granbury damageMay 20, 2013; Alpha Newsroom

It was terribly sad to learn that the tornado that hit Granbury, Texas last week, completely demolishing much of a residential neighborhood, had taken the bulk of its toll on a development constructed by the nonprofit Habitat for Humanity. In the Rancho Brazos neighborhood, Habitat and residents built some 61 homes. Many of the homes were destroyed, and others were damaged by the winds and baseball-sized hail. Two more Habitat homes were under construction when the tornados swept through; one that was ready to be dedicated on the weekend was completely destroyed.

The Habitat homes in Hood County cost only a little over $50,000 to build, not including the 300 hours of work that families contribute as “sweat equity” toward their purchases. In a way, that makes the devastation that much worse. For many Habitat families, their homes are really the products of their own labor, without which they would not qualify for the program. Since all of the Habitat purchasers are low-income, their homes are just about all the equity they possess in the world. Losing these homes is beyond simply losing a place to live, which might be covered by insurance; it is losing the product of hopes, dreams, and sweat.

The Habitat for Humanity International website reported that 58 out of 60 Habitat homes were damaged or destroyed. In the entire neighborhood of 110 houses, Habitat and others, 100 homes were damaged and 66 made unlivable, as reported by Red Cross spokeswoman, Anita Foster.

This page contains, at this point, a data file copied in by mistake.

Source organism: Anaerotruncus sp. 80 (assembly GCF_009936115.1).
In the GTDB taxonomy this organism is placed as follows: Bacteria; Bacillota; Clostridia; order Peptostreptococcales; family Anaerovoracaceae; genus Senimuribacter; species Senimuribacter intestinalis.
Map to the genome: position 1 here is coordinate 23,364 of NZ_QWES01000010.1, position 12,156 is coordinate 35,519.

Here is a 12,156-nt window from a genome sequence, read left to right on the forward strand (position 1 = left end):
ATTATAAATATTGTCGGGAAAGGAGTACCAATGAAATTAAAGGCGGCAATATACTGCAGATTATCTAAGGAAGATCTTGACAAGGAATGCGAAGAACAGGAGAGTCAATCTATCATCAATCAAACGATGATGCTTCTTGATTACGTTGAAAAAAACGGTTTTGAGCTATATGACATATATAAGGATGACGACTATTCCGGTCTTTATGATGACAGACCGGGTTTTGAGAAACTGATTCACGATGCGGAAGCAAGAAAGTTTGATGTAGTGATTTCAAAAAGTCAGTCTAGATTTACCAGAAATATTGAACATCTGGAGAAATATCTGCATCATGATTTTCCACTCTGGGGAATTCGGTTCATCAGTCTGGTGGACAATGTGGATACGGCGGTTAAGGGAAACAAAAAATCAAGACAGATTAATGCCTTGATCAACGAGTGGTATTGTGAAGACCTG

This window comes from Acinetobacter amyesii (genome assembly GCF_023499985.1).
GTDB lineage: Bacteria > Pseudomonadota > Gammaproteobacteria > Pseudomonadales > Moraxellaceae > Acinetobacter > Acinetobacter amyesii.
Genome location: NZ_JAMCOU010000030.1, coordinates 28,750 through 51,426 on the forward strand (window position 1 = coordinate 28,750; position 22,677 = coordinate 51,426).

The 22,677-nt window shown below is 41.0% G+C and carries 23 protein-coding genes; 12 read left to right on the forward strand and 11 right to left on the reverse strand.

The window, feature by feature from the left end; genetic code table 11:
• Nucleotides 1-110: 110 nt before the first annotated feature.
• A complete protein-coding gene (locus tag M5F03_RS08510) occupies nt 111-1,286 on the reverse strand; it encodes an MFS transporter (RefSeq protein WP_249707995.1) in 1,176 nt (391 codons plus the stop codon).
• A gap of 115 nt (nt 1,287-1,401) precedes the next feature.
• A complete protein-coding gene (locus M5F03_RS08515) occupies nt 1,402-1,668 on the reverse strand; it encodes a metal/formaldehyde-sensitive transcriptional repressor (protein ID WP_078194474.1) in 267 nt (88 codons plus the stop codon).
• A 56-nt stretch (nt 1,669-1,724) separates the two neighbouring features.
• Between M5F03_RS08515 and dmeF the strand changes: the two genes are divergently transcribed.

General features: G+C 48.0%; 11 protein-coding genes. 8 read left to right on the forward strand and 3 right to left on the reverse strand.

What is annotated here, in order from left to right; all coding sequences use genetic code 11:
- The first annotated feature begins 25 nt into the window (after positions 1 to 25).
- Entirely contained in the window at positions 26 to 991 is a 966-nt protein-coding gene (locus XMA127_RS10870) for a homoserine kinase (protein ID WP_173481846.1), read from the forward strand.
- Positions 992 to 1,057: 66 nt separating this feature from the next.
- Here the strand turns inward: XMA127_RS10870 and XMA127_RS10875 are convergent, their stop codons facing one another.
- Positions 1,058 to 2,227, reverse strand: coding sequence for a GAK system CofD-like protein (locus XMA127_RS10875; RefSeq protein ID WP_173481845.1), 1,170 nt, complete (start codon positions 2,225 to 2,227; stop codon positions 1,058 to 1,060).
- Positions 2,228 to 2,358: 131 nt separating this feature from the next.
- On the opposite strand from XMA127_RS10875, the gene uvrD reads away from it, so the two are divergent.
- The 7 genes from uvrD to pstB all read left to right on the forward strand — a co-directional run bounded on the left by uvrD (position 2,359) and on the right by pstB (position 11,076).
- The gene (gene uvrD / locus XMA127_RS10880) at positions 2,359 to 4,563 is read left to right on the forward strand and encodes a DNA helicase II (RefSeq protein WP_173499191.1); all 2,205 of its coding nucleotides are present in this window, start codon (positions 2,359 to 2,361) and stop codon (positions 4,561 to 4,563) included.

The reports, still conflicted almost a week after tornados struck Granbury and other parts of North Texas, aren’t surprising in light of such devastation in a small community. At least six people were killed in the twisters and 53 people were injured. The Hood County Habitat affiliate that sponsored the development has pledged to rebuild.

Good intentions and property insurance notwithstanding, the displaced and grieving families of the Habitat community in Granbury will face challenges in the process of recovery and rebuilding. With a population of less than 8,000 according to the 2010 U.S. Census, Granbury is considered a suburb of Fort Worth, and therefore may benefit from proximity to charitable and philanthropic disaster relief giving and wealth not typically available to other small communities—think of West, Texas, devastated by a fertilizer plant explosion, which has raised comparatively little money to compensate the families of those injured or killed, much less provide rebuilding support to the neighborhood adjacent to the factory that was pretty much flattened.

Already, several organizations have begun fundraising efforts to help Granbury recover, including the Red Cross, the Salvation Army, the Humane Society, and the Habitat for Humanity chapter in nearby Dallas. Habitat for Humanity International announced a $5 million fundraising effort to help the area rebuild, with the GM Foundation making what appeared to be a lead donation of $500,000. Will donors step up for Granbury? We hope that citizens and nonprofit activists from the area will keep Nonprofit Quarterly up-to-date with the status of Granbury disaster fundraising and how the funds end up being used.

Whatever the issues are regarding the relief efforts in Granbury, they will clearly be amplified and underscored by last night’s devastation in Moore, Oklahoma.—Rick Cohen